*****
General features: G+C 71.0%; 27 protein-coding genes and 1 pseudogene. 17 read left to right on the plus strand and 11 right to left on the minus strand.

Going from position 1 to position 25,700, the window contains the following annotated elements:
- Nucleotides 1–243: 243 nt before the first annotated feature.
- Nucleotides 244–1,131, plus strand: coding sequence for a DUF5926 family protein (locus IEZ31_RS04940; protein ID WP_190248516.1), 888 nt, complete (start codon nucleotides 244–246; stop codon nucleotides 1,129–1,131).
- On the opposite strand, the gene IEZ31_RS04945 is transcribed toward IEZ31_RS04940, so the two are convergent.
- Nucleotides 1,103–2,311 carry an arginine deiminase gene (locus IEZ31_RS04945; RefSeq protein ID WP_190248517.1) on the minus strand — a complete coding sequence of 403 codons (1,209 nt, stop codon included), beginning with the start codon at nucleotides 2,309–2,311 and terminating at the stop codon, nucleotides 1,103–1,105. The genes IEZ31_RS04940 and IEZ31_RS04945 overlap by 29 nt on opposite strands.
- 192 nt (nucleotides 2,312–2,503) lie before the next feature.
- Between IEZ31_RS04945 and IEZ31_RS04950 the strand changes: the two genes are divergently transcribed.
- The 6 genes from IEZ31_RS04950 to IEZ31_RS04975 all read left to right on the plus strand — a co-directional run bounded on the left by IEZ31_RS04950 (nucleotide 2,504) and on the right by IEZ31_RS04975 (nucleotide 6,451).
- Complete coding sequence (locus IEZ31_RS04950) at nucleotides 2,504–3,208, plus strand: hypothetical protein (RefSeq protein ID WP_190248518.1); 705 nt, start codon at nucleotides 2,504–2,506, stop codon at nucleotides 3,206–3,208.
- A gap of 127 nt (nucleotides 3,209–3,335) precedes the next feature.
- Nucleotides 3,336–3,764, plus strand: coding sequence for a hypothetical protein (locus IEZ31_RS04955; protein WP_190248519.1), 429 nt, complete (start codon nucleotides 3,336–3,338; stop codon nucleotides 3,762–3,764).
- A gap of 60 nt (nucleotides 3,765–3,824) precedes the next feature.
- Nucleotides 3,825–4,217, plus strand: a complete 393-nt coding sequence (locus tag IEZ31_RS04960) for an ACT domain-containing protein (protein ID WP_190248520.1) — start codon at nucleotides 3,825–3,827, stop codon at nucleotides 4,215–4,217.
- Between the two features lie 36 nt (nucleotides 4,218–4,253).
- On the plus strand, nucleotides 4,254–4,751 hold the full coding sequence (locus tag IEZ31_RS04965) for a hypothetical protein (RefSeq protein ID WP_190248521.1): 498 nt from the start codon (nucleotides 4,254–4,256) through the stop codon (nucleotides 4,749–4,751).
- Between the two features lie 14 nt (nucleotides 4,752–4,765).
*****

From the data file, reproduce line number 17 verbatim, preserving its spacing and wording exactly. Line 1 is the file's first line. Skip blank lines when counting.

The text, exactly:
- Between the two features lie 14 nt (nucleotides 4,752–4,765).